Brand tagline: strategic Marketing example No. 1 with... Kymono
Updated: May 2
The first time I heard of the B2B start-up Kymono, was in 2020 in my favorite podcast. Curious, I had a look at the website... where I discovered their catchy brand tagline. I immediately liked it. Later, I found out that not only the wording was appealing, but that the company really concretized the brand tagline in all that was done, and in a quite smart and simple way that you can learn from for your B2B brand. I show you how.
Greet the brand: Kymono!
Date of birth: founded in 2017.
Place of birth: France, with activities in France, the UK, Germany, and Spain.
Profession: creator and producer of branded outfits.
Distinguishing feature: the start-up went through The Family's entrepreneurship program.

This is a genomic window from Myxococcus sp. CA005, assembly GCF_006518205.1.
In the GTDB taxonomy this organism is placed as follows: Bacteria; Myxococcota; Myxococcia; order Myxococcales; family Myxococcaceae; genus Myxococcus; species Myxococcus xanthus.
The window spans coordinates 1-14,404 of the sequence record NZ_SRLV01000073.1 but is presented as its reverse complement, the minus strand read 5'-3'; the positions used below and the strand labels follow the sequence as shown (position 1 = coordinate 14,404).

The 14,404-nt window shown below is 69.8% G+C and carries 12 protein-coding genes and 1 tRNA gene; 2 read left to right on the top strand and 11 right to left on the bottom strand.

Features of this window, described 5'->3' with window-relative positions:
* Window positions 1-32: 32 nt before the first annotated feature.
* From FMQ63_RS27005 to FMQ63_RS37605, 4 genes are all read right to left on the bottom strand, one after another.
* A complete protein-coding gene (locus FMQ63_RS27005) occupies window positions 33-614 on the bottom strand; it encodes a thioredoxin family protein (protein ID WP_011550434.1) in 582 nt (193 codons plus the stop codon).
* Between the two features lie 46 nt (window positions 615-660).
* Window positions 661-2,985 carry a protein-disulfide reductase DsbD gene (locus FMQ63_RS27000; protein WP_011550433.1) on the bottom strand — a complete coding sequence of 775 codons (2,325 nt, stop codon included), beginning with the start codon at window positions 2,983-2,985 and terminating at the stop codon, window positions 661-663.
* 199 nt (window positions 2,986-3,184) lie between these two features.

Focus on... its brand tagline
The brand tagline of the Kymono start-up fits on one simple strong sentence:
"We are culture designers."
As a part of the differentiation strategy. the brand tagline of Kymonoand clarifies the brand's positioning and sets the tone of the start-up.
The tagline is visible prominently and permanently everywhere: on the website of the brand, on almost each of the posts on Social Media, etc.
But the brand tagline of Kymono won't be anything if the rest of the Marketing wouldn't confirm and develop it. If you look at the Marketing of the start-up, it becomes clear that the tagline encapsulates the Marketing strategy, which directly impacts the main Marketing activities of Kymono.
How Marketing brings the brand tagline to life
In my research, I identified three areas where Kymono transports well or very well this brand tagline: the team literally designs the brand territory with the customer, uses stylish pop communications and has (and promotes) a strong internal culture.
1 > More than a provider: a co-builder with the customer